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Page last updated on September 14, 2021 at 9:28 am

Mayor Hamilton delivering remarks at 9/11 Ceremony.


Dear friends and neighbors, thank you for joining us here today for this solemn occasion. And sincere thanks to the Bloomington Metropolitan Fire Fighters Union Local 586 who organize and are leading today’s ceremony. We gather to reflect on and pay homage to the lives of your counterparts, and all the public safety personnel, who died in the line of duty, rushing in while thousands rushed out 20 years ago today -- some sacrificing themselves that shocking day, others lost and still being lost to long-term effects of their selfless and dedicated service in New York, Washington, and Shanksville. At the same time, we take this chance to salute our local public safety officials for your unwavering dedication to our community. And we remember all of those nearly 3,000 lives lost that tragic day. Each one of them -- someone’s child, someone’s parent, someone’s sibling. A coworker, a neighbor, a friend.     


We gather today, twenty years later, to honor each of them, and to ensure that they are not forgotten. We gather to create meaning beyond the immediate and ghastly loss of that day. This anniversary lets us grieve and honor, but also lets us consider the time gone by. In twenty years a whole generation of Americans has grown up in the aftermath of this national tragedy that they did not experience first-hand. They have grown up in a world changed with the legacy of those devastating attacks -- from airport security measures to involvement in our country’s longest-ever war in Afghanistan, to new international stress points and pressures, and cultural and religious divides.    


Growing up after 9/11 may have given them, and all of us, a heightened sense of global awareness. For those of us who remember that day vividly -- and its aftermath, we can remember the tangible feeling of togetherness -- the shared love of country and shared concern for our future. The coming together on September 12th, beyond geography or age or political party or race to feel, really feel at a personal, emotional level, the connections and vulnerabilities and dependencies we share. In the twenty years since, still other emergencies of global proportions have reminded us how closely we are all connected -- climate change, the refugee crisis, the COVID-19 pandemic. Isn’t it right to hope that these current global challenges might similarly bring us closer together, to feel the shared future and the emotional connections. It almost seems naive to wish so. But is it? Or is it deeply hopeful and important? It is a dangerous and demoralizing thing when great challenges or threats, rather than bring us together, pull us apart and aggravate our prejudices and misgivings. Perhaps a powerful legacy of 9/11 could be to remind us that we CAN come together as people, a country, a planet -- emotionally, at a very human level, when confronted with grave threats. Not just can, but really must.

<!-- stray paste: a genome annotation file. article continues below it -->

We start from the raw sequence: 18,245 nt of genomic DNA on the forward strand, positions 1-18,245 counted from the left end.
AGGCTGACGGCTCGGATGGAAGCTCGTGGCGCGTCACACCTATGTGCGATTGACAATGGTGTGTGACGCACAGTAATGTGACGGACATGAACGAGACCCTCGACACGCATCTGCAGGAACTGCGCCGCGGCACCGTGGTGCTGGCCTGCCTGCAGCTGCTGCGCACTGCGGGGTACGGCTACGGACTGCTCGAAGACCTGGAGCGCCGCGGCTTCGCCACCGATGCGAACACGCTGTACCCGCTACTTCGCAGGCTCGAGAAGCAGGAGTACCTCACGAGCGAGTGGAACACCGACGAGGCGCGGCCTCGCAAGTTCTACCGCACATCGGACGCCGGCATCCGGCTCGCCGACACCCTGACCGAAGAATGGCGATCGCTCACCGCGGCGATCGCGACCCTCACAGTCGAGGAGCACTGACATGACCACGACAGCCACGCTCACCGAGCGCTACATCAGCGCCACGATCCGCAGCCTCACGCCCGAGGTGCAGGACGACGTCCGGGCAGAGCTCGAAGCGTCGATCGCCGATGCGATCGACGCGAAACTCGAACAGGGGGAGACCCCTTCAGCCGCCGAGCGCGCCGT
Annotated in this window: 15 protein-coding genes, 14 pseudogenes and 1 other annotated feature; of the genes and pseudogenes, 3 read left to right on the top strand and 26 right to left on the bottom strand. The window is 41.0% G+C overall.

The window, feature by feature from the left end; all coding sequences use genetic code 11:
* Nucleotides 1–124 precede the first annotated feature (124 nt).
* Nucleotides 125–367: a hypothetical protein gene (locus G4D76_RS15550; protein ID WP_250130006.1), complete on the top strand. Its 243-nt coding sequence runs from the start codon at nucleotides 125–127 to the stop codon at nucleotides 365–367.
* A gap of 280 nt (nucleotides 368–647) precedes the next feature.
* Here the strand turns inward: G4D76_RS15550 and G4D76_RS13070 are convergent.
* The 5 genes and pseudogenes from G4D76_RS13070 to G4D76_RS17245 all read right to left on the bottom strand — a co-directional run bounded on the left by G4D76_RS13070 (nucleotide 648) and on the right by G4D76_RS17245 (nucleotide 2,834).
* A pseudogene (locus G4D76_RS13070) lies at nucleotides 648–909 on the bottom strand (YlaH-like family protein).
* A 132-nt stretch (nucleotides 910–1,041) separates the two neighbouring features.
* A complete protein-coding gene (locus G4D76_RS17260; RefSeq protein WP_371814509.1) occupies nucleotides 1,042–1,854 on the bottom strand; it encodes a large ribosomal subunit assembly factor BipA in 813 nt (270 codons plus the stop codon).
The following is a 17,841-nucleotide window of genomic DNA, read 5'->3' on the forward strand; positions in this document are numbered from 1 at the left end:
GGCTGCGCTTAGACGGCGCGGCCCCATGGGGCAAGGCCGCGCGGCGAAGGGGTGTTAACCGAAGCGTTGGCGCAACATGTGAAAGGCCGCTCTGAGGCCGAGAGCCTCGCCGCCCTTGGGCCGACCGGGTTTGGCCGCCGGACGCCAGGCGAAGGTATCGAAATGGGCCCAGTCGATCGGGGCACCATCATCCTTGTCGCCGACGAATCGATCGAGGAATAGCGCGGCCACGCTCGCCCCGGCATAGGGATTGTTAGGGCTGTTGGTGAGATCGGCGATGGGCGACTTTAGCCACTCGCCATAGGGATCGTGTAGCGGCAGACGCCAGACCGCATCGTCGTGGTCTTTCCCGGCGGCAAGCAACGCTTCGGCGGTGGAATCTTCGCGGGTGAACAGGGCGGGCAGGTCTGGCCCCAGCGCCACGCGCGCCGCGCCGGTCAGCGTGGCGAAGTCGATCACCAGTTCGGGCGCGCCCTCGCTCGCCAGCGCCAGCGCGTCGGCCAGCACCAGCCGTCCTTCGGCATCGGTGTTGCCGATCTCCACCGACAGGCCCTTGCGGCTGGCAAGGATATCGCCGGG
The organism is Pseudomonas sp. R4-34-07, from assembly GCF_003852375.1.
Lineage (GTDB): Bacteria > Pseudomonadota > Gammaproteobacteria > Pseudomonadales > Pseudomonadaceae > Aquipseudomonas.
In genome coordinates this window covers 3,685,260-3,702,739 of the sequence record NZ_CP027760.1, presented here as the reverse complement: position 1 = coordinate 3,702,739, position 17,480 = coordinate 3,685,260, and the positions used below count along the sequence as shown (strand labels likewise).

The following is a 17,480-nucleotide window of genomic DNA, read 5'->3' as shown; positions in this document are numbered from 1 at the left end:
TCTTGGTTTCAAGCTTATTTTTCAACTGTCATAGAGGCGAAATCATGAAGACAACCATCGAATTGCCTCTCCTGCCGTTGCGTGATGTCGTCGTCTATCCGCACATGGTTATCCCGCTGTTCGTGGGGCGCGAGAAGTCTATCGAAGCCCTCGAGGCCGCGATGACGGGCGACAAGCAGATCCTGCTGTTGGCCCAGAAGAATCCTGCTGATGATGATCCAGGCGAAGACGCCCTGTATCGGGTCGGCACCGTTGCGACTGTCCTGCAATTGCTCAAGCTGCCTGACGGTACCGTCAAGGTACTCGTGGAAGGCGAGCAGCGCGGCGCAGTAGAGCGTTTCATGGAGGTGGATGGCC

These global forces and phenomena and challenges that bring distant places and people into closer connections and closer view, remind us here of our chance, or obligation, to play a role on the world’s stage. Just last week, desperate Afghan families fleeing the Taliban began to arrive in Indiana, perhaps as many as 5,000 Afghans on the way. Many, many Hoosiers are welcoming them, with hospitality and clothing, food, and shelter. Including our own community, as we have reached out to the resettlement agencies to identify how Bloomington can help. Bloomington has a long history of welcoming folks fleeing oppressive situations, and we look forward to becoming home to some of these new Afghan families. Like many before them, they will become our neighbors, our schoolmates, our coworkers; and these connections will create just that much more understanding in the world.  


Twenty years after one of our nation’s darkest days, let our commitment to human rights, our embrace of multiculturalism, and our empathy toward all be our guideposts toward the light. Twenty years later, let us refresh our understanding that global challenges demand local attention, and action, rooted in love and dedicated to advancing equity, to lifting up our shared humanity, feeling that shared humanity in our bones, and to improving our undeniably interconnected destinies.